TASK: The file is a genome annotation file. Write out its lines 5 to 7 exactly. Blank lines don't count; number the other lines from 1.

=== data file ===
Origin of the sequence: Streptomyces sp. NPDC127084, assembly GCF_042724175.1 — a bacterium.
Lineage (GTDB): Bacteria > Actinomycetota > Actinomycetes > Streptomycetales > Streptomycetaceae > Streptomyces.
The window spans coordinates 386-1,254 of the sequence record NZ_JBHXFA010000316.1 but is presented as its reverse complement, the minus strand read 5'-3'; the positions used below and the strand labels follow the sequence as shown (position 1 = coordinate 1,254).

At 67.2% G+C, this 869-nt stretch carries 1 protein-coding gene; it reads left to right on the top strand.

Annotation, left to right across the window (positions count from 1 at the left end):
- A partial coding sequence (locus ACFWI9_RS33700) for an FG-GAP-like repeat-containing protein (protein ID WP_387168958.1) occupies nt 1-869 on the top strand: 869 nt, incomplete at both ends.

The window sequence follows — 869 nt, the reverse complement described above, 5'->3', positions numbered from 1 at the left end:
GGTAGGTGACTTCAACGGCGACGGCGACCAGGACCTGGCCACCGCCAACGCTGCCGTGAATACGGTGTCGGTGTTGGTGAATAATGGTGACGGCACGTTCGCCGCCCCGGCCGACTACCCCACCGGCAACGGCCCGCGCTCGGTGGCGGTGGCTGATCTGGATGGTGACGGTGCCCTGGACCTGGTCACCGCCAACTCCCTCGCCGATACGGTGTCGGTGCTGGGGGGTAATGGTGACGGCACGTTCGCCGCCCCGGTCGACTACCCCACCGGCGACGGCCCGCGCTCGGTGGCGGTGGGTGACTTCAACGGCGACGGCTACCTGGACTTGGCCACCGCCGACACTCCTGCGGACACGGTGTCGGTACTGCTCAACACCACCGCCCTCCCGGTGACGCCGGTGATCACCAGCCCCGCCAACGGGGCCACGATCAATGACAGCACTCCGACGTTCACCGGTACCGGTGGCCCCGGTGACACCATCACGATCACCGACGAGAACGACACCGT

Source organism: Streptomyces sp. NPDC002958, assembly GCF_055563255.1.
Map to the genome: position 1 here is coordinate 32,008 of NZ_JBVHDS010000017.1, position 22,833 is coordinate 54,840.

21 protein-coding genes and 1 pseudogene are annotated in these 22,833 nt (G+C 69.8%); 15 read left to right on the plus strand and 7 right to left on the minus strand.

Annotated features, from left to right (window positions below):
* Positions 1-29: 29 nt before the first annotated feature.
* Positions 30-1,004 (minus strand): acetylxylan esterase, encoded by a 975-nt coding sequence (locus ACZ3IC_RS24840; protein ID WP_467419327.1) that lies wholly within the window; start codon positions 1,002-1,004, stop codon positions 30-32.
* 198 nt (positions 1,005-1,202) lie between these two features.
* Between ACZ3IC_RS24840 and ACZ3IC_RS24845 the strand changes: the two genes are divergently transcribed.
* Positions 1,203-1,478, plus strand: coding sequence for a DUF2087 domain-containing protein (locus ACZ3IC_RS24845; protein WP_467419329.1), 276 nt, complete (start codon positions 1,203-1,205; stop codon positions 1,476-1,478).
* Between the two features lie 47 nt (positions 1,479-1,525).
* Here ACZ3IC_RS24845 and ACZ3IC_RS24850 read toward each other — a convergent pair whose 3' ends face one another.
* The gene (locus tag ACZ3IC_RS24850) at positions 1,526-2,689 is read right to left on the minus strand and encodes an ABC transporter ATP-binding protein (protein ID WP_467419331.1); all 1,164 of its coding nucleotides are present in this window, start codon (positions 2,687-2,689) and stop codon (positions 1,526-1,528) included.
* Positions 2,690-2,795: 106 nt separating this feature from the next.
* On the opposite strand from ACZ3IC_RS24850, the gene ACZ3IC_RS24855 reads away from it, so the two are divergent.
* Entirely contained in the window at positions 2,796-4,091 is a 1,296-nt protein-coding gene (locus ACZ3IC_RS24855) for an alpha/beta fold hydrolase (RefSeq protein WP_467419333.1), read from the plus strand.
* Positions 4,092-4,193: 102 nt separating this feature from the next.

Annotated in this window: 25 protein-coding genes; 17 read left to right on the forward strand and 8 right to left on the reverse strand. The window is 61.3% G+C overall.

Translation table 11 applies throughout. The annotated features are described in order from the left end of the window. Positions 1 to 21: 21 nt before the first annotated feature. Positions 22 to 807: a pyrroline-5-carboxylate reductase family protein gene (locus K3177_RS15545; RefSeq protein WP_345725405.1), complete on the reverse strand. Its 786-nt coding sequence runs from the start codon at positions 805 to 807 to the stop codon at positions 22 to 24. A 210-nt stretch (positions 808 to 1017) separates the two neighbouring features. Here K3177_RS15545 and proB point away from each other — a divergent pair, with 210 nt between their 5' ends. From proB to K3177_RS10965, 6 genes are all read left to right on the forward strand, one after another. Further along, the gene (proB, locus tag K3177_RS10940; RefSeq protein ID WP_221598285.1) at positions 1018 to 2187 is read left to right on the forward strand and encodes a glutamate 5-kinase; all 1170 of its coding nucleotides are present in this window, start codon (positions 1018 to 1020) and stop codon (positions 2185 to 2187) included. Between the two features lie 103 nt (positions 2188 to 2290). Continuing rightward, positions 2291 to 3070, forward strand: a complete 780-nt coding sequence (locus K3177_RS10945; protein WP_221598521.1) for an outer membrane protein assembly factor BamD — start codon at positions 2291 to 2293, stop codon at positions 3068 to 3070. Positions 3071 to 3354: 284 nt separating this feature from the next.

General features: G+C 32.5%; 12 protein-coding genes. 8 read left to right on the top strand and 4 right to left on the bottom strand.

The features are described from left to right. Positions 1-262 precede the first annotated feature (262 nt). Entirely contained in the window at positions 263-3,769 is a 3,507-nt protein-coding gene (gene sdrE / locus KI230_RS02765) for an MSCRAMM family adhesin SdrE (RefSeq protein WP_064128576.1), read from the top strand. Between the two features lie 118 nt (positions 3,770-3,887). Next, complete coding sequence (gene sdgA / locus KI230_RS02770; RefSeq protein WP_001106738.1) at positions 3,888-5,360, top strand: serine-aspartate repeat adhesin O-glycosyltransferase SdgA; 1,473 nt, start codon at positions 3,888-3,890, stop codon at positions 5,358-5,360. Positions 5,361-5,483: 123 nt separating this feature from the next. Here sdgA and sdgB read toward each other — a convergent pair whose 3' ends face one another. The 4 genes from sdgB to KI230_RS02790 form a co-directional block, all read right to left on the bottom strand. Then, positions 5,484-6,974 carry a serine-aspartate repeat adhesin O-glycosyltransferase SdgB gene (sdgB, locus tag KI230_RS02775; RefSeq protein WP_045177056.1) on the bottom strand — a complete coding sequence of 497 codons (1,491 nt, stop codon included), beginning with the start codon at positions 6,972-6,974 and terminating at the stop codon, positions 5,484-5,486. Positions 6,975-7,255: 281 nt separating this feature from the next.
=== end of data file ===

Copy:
Annotation, left to right across the window (positions count from 1 at the left end):
- A partial coding sequence (locus ACFWI9_RS33700) for an FG-GAP-like repeat-containing protein (protein ID WP_387168958.1) occupies nt 1-869 on the top strand: 869 nt, incomplete at both ends.

The window sequence follows — 869 nt, the reverse complement described above, 5'->3', positions numbered from 1 at the left end: